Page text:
• The New Republic
  • The Atlantic
  • The New York Times
  • The Washington Post

I have a few websites that I enjoy too for which I am required to proffer no fee in exchange – a transaction which is implied by the definition of “proffer.” Featured most prominently among these is al-Monitor. My goal is to free myself from the constraints of the so-called Mainstream Media, an ominous spectre which seems to be feared by all and understood by few. Indeed, my goal is to be surrounded at all times by authoritative and insightful voices who are less driven by the incessant need to deliver content to rubes and more so with fulfilling the timeless goal of offering a direct and considerate appraisal of Things of Import.

I regularly listen to NPR and the BBC World Service, and am a subscriber to the following topical podcasts:

  • The Lawfare Podcast (which I have yet to listen to, but I used to read their blog on the regular, and it has been cited recently in another podcast which I adore, so my interest in their program was revitalized)
  • Kate Couric
  • CSIS – On Violent Extremism
  • Foreign Affairs – Unedited
  • CSIS – CogitAsia
  • The Carnegie Endowment lecture series
  • CBS – Face the Nation
  • NPR – The Diane Rehm Show
  • The Brookings lecture series
  • CNN – Fareed Zakaria GPS
  • Foreign Policy – The Editor’s Roundtable
  • CSIS – The CSIS Podcast
  • The Economist – The week ahead
  • Financial Times – World Weekly
  • Council on Foreign Relations – The World Next Week
  • Brookings – The Brookings Cafeteria

I have yet to find the opportunity to include al-Jazeera in my regular reading, but, boy oh boy, I’d sure like to. I should point out that I miss episodes of the above here and there, some more than others – especially Brookings and the Carnegie Endowment (those shits are like, 2 hours long). But that’s the whole point: if one isn’t a professional academic or journalist, it can often be difficult to find time to consume an adequate composition of current events and historical analysis. So, we do the best we can.

This “fake” newspaper therefore serves three purposes:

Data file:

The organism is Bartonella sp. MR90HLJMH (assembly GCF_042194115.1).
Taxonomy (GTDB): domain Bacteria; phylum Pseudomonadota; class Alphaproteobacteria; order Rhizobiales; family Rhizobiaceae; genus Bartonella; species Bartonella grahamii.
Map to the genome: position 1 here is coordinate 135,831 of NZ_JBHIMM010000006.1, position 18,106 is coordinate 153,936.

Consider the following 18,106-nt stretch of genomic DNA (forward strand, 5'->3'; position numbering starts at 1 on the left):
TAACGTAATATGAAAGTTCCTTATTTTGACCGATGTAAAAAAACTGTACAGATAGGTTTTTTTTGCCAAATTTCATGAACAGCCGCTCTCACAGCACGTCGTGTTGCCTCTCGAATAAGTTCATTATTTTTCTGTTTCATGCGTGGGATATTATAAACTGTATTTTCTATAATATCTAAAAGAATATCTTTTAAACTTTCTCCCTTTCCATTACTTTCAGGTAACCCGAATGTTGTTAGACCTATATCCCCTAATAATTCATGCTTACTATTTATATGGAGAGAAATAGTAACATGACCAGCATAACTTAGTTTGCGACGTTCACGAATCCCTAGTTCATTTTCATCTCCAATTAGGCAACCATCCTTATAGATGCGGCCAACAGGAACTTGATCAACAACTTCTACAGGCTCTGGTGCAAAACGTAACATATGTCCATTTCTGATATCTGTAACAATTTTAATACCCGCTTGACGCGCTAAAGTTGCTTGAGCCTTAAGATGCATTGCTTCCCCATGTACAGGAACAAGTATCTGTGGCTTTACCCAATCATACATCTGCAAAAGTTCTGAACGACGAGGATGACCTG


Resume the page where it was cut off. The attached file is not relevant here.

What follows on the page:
1. Individuals who have either less time or interest than I can read along as I wade through the meager selection of sources I have highlighted. It would be foolish not to take advantage of my intellectual curiosity, if that’s the sort of thing that you value but lack the resources or time (a sort of resource) to pursue it independently.
  2. News organizations or political actors who are curious about how effectively their messaging/social media presence/overall understanding of events is coming across. How they would become aware of this blog in the first place? That is not my present concern.
  3. What I am interested in is providing myself with an arena where I can flex academically. My graduate studies concluded in May, and I have yet to make any sort of real decision about how and when to continue on to a PhD. Therefore, I heretofore lacked an appropriate avenue to indulge myself and maintain a dialogue with the topics.

What is the ultimate goal? I have a bunch of articles that I had set aside to write posts about from a few months ago before Foreign Policy stopped offering their daily Mideast Daily Brief. Some of them may still be relevant, in which case I will migrate the articles over here and offer some sort of commentary and analysis so that I can place them within a larger narrative. After an appropriate interval, I will open up this forum to collaborators – I have a select cohort in mind with whom I maintain a regular conversation on Issues which I would like to involve in this project. I invite cooperation and tension into the process, because that is how the national dialogue works. Perhaps we will offer positions which are quickly and deservedly torn apart by our colleagues, and that’s ok. That’s how you learn that that idea was a bad one and that it doesn’t warrant being repeated elsewhere.

This is how we can learn and progress as a society: by introducing increasingly critical thinking into how we observe the world around us. I invite you along, dear friends. Now, if you’ll excuse me, it is the bottom of the 8th and the Cubs are up by 2.